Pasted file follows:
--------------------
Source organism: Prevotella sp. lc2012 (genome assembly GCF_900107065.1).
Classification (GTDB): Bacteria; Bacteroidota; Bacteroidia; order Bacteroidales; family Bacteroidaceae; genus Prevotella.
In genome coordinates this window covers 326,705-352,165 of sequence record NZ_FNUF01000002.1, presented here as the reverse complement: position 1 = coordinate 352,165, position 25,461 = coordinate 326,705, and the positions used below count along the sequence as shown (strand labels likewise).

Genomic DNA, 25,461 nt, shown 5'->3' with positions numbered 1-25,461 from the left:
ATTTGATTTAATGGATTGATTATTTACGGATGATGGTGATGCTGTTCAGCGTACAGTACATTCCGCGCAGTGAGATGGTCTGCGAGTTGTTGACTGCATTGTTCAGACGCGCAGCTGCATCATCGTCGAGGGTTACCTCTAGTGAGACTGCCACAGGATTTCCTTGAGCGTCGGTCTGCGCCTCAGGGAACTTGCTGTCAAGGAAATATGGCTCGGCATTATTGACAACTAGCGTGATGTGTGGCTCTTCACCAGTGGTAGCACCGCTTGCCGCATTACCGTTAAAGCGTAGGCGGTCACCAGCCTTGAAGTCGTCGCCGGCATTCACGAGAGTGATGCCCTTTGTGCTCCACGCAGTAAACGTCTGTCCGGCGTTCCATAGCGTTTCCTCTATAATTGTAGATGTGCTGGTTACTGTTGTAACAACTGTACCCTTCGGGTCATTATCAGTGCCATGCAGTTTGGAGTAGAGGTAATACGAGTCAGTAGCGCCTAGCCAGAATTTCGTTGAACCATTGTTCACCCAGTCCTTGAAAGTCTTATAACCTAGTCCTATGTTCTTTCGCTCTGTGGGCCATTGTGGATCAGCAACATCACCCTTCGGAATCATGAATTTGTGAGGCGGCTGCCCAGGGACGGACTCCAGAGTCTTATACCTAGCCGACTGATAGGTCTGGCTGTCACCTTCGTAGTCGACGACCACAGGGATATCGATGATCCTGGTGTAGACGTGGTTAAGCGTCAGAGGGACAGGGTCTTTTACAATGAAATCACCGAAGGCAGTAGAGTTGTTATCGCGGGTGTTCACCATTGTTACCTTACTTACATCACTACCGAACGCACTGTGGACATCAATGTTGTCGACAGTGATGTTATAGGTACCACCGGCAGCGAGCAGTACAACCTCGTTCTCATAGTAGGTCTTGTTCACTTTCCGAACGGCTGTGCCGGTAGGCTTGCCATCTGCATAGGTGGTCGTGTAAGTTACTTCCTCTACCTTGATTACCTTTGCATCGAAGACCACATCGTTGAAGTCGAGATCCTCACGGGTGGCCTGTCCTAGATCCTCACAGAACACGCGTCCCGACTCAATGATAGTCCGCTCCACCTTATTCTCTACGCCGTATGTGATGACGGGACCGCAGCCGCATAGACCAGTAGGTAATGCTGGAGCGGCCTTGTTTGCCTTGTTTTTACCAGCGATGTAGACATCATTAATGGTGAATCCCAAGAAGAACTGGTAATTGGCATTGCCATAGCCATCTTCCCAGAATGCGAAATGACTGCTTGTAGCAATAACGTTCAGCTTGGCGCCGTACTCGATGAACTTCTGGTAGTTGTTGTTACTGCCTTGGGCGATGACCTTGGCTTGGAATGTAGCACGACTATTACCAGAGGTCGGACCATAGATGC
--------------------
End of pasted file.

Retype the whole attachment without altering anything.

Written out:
Source organism: Prevotella sp. lc2012 (genome assembly GCF_900107065.1).
Classification (GTDB): Bacteria; Bacteroidota; Bacteroidia; order Bacteroidales; family Bacteroidaceae; genus Prevotella.
In genome coordinates this window covers 326,705-352,165 of sequence record NZ_FNUF01000002.1, presented here as the reverse complement: position 1 = coordinate 352,165, position 25,461 = coordinate 326,705, and the positions used below count along the sequence as shown (strand labels likewise).

Genomic DNA, 25,461 nt, shown 5'->3' with positions numbered 1-25,461 from the left:
ATTTGATTTAATGGATTGATTATTTACGGATGATGGTGATGCTGTTCAGCGTACAGTACATTCCGCGCAGTGAGATGGTCTGCGAGTTGTTGACTGCATTGTTCAGACGCGCAGCTGCATCATCGTCGAGGGTTACCTCTAGTGAGACTGCCACAGGATTTCCTTGAGCGTCGGTCTGCGCCTCAGGGAACTTGCTGTCAAGGAAATATGGCTCGGCATTATTGACAACTAGCGTGATGTGTGGCTCTTCACCAGTGGTAGCACCGCTTGCCGCATTACCGTTAAAGCGTAGGCGGTCACCAGCCTTGAAGTCGTCGCCGGCATTCACGAGAGTGATGCCCTTTGTGCTCCACGCAGTAAACGTCTGTCCGGCGTTCCATAGCGTTTCCTCTATAATTGTAGATGTGCTGGTTACTGTTGTAACAACTGTACCCTTCGGGTCATTATCAGTGCCATGCAGTTTGGAGTAGAGGTAATACGAGTCAGTAGCGCCTAGCCAGAATTTCGTTGAACCATTGTTCACCCAGTCCTTGAAAGTCTTATAACCTAGTCCTATGTTCTTTCGCTCTGTGGGCCATTGTGGATCAGCAACATCACCCTTCGGAATCATGAATTTGTGAGGCGGCTGCCCAGGGACGGACTCCAGAGTCTTATACCTAGCCGACTGATAGGTCTGGCTGTCACCTTCGTAGTCGACGACCACAGGGATATCGATGATCCTGGTGTAGACGTGGTTAAGCGTCAGAGGGACAGGGTCTTTTACAATGAAATCACCGAAGGCAGTAGAGTTGTTATCGCGGGTGTTCACCATTGTTACCTTACTTACATCACTACCGAACGCACTGTGGACATCAATGTTGTCGACAGTGATGTTATAGGTACCACCGGCAGCGAGCAGTACAACCTCGTTCTCATAGTAGGTCTTGTTCACTTTCCGAACGGCTGTGCCGGTAGGCTTGCCATCTGCATAGGTGGTCGTGTAAGTTACTTCCTCTACCTTGATTACCTTTGCATCGAAGACCACATCGTTGAAGTCGAGATCCTCACGGGTGGCCTGTCCTAGATCCTCACAGAACACGCGTCCCGACTCAATGATAGTCCGCTCCACCTTATTCTCTACGCCGTATGTGATGACGGGACCGCAGCCGCATAGACCAGTAGGTAATGCTGGAGCGGCCTTGTTTGCCTTGTTTTTACCAGCGATGTAGACATCATTAATGGTGAATCCCAAGAAGAACTGGTAATTGGCATTGCCATAGCCATCTTCCCAGAATGCGAAATGACTGCTTGTAGCAATAACGTTCAGCTTGGCGCCGTACTCGATGAACTTCTGGTAGTTGTTGTTACTGCCTTGGGCGATGACCTTGGCTTGGAATGTAGCACGACTATTACCAGAGGTCGGACCATAGATGC